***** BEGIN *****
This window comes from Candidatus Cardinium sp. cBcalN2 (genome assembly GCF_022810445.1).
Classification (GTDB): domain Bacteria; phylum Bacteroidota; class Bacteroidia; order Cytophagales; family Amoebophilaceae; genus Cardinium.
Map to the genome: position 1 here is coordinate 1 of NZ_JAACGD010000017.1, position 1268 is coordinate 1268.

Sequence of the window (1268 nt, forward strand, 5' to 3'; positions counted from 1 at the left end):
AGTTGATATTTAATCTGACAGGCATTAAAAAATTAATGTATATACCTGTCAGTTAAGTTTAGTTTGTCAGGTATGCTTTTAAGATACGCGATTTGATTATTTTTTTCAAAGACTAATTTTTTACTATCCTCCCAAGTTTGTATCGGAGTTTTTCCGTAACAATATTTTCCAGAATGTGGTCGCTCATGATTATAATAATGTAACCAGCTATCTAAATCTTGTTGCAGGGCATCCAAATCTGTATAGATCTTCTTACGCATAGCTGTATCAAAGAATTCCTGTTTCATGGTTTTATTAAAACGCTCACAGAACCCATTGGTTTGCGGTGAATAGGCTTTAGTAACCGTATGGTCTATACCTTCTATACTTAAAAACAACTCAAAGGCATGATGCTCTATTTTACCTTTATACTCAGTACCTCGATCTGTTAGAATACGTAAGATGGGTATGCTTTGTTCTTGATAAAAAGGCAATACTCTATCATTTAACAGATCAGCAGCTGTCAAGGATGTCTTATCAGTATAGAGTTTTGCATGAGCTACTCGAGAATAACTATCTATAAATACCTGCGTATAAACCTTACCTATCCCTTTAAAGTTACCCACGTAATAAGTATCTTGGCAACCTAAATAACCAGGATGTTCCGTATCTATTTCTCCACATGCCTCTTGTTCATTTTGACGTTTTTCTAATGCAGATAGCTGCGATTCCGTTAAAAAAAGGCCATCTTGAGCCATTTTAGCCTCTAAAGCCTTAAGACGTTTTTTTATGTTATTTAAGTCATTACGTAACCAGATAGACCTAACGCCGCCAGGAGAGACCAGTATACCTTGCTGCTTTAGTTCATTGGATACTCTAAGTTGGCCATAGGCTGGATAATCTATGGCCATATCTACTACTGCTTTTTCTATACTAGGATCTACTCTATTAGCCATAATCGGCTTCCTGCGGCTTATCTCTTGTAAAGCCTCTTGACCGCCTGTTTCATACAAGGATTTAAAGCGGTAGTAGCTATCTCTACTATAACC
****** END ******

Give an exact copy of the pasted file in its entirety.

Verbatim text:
This window comes from Candidatus Cardinium sp. cBcalN2 (genome assembly GCF_022810445.1).
Classification (GTDB): domain Bacteria; phylum Bacteroidota; class Bacteroidia; order Cytophagales; family Amoebophilaceae; genus Cardinium.
Map to the genome: position 1 here is coordinate 1 of NZ_JAACGD010000017.1, position 1268 is coordinate 1268.

Sequence of the window (1268 nt, forward strand, 5' to 3'; positions counted from 1 at the left end):
AGTTGATATTTAATCTGACAGGCATTAAAAAATTAATGTATATACCTGTCAGTTAAGTTTAGTTTGTCAGGTATGCTTTTAAGATACGCGATTTGATTATTTTTTTCAAAGACTAATTTTTTACTATCCTCCCAAGTTTGTATCGGAGTTTTTCCGTAACAATATTTTCCAGAATGTGGTCGCTCATGATTATAATAATGTAACCAGCTATCTAAATCTTGTTGCAGGGCATCCAAATCTGTATAGATCTTCTTACGCATAGCTGTATCAAAGAATTCCTGTTTCATGGTTTTATTAAAACGCTCACAGAACCCATTGGTTTGCGGTGAATAGGCTTTAGTAACCGTATGGTCTATACCTTCTATACTTAAAAACAACTCAAAGGCATGATGCTCTATTTTACCTTTATACTCAGTACCTCGATCTGTTAGAATACGTAAGATGGGTATGCTTTGTTCTTGATAAAAAGGCAATACTCTATCATTTAACAGATCAGCAGCTGTCAAGGATGTCTTATCAGTATAGAGTTTTGCATGAGCTACTCGAGAATAACTATCTATAAATACCTGCGTATAAACCTTACCTATCCCTTTAAAGTTACCCACGTAATAAGTATCTTGGCAACCTAAATAACCAGGATGTTCCGTATCTATTTCTCCACATGCCTCTTGTTCATTTTGACGTTTTTCTAATGCAGATAGCTGCGATTCCGTTAAAAAAAGGCCATCTTGAGCCATTTTAGCCTCTAAAGCCTTAAGACGTTTTTTTATGTTATTTAAGTCATTACGTAACCAGATAGACCTAACGCCGCCAGGAGAGACCAGTATACCTTGCTGCTTTAGTTCATTGGATACTCTAAGTTGGCCATAGGCTGGATAATCTATGGCCATATCTACTACTGCTTTTTCTATACTAGGATCTACTCTATTAGCCATAATCGGCTTCCTGCGGCTTATCTCTTGTAAAGCCTCTTGACCGCCTGTTTCATACAAGGATTTAAAGCGGTAGTAGCTATCTCTACTATAACC